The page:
The CBE study group was stumping along yet another dusty corridor lined with grace openings in the Catacomb of San Gennaro on the outskirts of Naples. I, for one, was growing discouraged. We had heard rumors that there was a fresco here of an early woman priest, but it appeared to be only a rumor.
True, we had seen wall paintings that would have filled us with glee in other circumstances. Among the paintings of other bishops, we had seen the portrait of Quodvultdeus (what God wills), an African who assumed the episcopal seat of Naples in approximately A.D. 439. Exiled by the invading Vandal king, this man of God had fled from Carthage to Southern Italy, where the Christian community prized his spiritual leadership and made him their bishop. Illustration no. 1 shows Quodvultdeus, dark skinned and surrounded by African floral motifs. In his hand he holds the Scriptures as he proclaims the Word of God to the flock. But while black bishop of Naples was very exciting, couldn’t we also find the woman priest?
We had peered up at an elaborately painted ceiling and seen there three women building a church. Illustration no. 2 reproduces a line drawing (the damaged original photographs poorly). They carry bricks and build them into the tower. One woman brings bricks from the river mud, another prepares the mortar, and the third carefully lays the bricks into the structure. No doubt about their hands-on involvement!
The inspiration for this ceiling appears to come from the ancient Christian writing Shepherd of Hermas and dates the work to the third century. In the Shepherd, twelve women, representing twelve virtues, are at work upon the building. Why has the number been reduced three? Other descriptions in the Shepherd feature men at work building, rather than women. Why were the women selected here? Surely one answer is that actual women depicted were active and influential in the Christian community at Naples. But still, was there no woman priest?
The guide-archaeologist pulled back a rope and commented that we were entering a part of the catacomb not ordinarily open to visitors. Now there were no paintings at all on the walls, and things looked even less promising. But suddenly the guide shone his flashlight upon a wall and started to explain. “We must not say that this woman was necessarily a priest,” he announced, “but surely she occupied a position of great importance in the congregation. We know this because of the prominence given to her picture and because of the architectural embellishment which accompanies it.”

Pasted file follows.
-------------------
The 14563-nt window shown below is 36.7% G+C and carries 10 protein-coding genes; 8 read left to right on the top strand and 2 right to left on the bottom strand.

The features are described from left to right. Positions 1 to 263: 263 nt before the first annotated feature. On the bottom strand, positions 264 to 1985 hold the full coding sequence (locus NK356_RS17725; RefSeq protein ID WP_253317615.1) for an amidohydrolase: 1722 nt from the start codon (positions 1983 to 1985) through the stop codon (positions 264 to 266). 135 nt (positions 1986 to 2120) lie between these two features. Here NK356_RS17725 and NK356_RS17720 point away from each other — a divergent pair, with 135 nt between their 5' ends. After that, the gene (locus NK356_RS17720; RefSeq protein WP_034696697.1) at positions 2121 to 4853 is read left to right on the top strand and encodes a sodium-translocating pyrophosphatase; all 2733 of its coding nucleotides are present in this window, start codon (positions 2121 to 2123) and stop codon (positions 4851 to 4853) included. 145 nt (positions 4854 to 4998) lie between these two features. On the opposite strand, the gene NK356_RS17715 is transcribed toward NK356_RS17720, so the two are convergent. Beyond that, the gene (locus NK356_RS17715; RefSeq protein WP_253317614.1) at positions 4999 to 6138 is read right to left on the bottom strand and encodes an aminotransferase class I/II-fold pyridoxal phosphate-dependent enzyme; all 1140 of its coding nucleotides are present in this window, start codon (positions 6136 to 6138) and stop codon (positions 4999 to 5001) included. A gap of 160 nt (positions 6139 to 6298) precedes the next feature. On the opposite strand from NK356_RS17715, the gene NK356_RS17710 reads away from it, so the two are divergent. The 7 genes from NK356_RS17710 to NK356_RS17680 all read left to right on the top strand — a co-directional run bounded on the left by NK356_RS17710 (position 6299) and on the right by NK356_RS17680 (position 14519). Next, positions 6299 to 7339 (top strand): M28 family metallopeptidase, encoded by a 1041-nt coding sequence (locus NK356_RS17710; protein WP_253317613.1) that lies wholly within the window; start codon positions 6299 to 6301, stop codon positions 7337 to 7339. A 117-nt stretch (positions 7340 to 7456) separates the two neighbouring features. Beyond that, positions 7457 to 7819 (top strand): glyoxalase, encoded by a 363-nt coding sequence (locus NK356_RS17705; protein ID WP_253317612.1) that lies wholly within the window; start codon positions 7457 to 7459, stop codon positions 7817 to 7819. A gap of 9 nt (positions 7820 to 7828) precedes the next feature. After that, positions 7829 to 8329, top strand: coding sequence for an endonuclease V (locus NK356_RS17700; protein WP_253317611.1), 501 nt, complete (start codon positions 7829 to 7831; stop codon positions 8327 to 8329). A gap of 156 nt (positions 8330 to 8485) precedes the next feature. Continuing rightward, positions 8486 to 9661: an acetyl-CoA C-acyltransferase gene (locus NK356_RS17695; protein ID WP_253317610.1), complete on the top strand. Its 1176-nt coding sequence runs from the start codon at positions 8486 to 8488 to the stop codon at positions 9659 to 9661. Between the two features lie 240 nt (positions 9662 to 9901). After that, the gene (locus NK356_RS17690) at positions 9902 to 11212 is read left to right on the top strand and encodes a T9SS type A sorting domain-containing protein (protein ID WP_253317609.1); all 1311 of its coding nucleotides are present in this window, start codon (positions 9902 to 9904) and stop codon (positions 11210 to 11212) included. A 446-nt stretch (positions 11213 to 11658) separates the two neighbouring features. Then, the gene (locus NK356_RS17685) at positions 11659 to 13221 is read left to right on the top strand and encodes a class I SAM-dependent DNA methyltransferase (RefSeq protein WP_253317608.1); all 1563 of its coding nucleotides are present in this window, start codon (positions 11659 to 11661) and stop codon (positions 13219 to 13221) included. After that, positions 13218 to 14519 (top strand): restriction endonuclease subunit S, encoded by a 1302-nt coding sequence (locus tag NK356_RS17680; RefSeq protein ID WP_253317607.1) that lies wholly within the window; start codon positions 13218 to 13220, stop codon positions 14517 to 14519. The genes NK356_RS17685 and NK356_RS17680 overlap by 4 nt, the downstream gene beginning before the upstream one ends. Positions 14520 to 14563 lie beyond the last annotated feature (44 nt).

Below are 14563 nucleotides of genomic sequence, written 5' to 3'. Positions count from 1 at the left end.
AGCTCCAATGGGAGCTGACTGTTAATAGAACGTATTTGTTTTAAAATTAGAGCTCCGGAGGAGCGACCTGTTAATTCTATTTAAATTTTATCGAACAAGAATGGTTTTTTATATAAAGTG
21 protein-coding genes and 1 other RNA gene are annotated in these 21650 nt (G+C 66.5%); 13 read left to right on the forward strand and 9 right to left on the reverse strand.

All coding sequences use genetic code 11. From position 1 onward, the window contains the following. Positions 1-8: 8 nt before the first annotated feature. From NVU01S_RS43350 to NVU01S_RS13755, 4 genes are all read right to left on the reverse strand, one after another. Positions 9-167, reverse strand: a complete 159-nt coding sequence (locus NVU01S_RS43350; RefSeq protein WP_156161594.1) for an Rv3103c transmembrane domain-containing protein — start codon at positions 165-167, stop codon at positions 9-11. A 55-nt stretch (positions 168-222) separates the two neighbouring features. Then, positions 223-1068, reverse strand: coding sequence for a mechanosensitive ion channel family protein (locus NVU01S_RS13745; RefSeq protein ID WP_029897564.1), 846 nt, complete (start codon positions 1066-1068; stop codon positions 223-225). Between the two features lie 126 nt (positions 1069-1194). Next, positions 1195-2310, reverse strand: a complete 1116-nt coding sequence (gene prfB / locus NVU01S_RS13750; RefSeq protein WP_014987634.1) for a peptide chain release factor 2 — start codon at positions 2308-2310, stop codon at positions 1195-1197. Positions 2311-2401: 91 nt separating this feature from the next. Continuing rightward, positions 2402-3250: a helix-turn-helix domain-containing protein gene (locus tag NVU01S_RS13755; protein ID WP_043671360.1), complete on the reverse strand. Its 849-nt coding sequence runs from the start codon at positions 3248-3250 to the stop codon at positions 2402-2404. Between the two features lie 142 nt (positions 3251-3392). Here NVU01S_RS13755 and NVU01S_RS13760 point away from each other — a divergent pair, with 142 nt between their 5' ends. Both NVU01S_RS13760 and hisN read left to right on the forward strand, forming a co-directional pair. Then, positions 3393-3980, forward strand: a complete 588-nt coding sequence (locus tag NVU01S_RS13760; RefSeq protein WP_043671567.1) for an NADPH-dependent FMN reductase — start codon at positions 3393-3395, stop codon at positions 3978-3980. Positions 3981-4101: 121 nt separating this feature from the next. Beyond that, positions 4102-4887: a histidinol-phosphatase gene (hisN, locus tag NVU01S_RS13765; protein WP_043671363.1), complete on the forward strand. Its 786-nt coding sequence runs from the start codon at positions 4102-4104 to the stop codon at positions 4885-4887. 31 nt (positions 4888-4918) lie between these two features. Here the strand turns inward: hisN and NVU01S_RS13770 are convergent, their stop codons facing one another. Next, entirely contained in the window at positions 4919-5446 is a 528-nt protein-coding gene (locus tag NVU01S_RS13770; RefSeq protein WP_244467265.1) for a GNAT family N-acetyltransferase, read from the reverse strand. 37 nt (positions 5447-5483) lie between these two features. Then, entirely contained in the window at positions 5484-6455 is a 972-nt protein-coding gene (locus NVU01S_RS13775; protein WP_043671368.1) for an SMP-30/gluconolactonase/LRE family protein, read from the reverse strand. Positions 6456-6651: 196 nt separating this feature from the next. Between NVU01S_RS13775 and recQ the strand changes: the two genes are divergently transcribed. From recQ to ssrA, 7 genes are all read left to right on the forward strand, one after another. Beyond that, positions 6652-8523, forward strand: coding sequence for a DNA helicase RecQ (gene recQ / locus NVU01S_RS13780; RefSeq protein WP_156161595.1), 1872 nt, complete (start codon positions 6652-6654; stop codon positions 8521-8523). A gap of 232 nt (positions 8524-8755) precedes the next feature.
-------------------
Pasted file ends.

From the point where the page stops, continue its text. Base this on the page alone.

We were staring at a woman dressed in red who looked out at us with serenely benevolent eyes (see illustration no. 3). The picture, probably painted in the fifth century, occupied an arched niche, known as an “arcosolium.” Beneath the representation of this woman, the caption read “Bitalia [rest] in peace.”
The woman had upraised hands, in the gesture of a priest or bishop giving the benediction. This is also a gesture that is sometimes used in proclamation of the Word. Often it is argued that such a pose in early Christian art bespeaks an allegorical portrait of Mother Church or of salvation. In this case, however, the woman is specifically named and cannot be construed as some sort of abstraction. Behind her are two opened books, each revealing two pages. On the first page was written “John” and on the second “Mark.” Next came “Matthew” and finally “Luke.” The dead woman seems to have been particularly remembered for her ministry of the four Gospels. From her Bible hang down bookmarks placed in special readings. Like many a woman since, she was concerned to minister the Word of God to the people of God. She acted in obedience to Christ’s command, “Feed my sheep.”
Was the woman a bishop? CBE member Dorothy Irvin observes that her red robe may bespeak this. Like other bishops In the San Gennaro Catacomb, she is shown with the Bible. Dorothy also notes that this is not the only picture in which women are engaged in the utilization of Scripture. A painting in the Domitilla Catacomb in Rome shows Veneranda and Petronella with a round box of scrolls and one book bound in the codex form which we use today. One need only remember Paula, Marcella, and many other Roman women who were well versed in the Word! Psalm 68:11 says “The Lord gives the Word. Great is the host of women who proclaim it.” Bitalla’a testimony shows one more woman who responded to God’s call. Blessedly, she was sent to a believing community who received her ministry as a gift from God.